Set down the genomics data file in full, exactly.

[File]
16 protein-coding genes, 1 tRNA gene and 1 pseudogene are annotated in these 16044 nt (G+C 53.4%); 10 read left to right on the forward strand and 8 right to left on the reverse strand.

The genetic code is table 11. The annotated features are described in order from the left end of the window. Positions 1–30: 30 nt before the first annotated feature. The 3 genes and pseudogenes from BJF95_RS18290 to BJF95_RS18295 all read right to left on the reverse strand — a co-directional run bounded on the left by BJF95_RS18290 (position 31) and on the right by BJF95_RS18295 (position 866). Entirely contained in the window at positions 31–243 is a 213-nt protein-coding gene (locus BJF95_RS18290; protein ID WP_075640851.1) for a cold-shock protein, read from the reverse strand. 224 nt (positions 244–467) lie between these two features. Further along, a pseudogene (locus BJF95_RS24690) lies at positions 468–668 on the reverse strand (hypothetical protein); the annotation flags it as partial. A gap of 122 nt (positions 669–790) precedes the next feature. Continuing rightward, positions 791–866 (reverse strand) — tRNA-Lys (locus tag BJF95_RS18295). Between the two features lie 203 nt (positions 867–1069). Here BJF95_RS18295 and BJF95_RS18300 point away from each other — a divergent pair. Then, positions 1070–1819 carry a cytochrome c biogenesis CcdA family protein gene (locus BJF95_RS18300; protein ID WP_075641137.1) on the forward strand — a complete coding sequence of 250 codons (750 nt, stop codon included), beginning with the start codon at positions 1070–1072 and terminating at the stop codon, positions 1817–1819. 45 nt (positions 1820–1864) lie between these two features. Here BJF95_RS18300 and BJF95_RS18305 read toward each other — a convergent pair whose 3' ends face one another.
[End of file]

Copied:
16 protein-coding genes, 1 tRNA gene and 1 pseudogene are annotated in these 16044 nt (G+C 53.4%); 10 read left to right on the forward strand and 8 right to left on the reverse strand.

The genetic code is table 11. The annotated features are described in order from the left end of the window. Positions 1–30: 30 nt before the first annotated feature. The 3 genes and pseudogenes from BJF95_RS18290 to BJF95_RS18295 all read right to left on the reverse strand — a co-directional run bounded on the left by BJF95_RS18290 (position 31) and on the right by BJF95_RS18295 (position 866). Entirely contained in the window at positions 31–243 is a 213-nt protein-coding gene (locus BJF95_RS18290; protein ID WP_075640851.1) for a cold-shock protein, read from the reverse strand. 224 nt (positions 244–467) lie between these two features. Further along, a pseudogene (locus BJF95_RS24690) lies at positions 468–668 on the reverse strand (hypothetical protein); the annotation flags it as partial. A gap of 122 nt (positions 669–790) precedes the next feature. Continuing rightward, positions 791–866 (reverse strand) — tRNA-Lys (locus tag BJF95_RS18295). Between the two features lie 203 nt (positions 867–1069). Here BJF95_RS18295 and BJF95_RS18300 point away from each other — a divergent pair. Then, positions 1070–1819 carry a cytochrome c biogenesis CcdA family protein gene (locus BJF95_RS18300; protein ID WP_075641137.1) on the forward strand — a complete coding sequence of 250 codons (750 nt, stop codon included), beginning with the start codon at positions 1070–1072 and terminating at the stop codon, positions 1817–1819. 45 nt (positions 1820–1864) lie between these two features. Here BJF95_RS18300 and BJF95_RS18305 read toward each other — a convergent pair whose 3' ends face one another.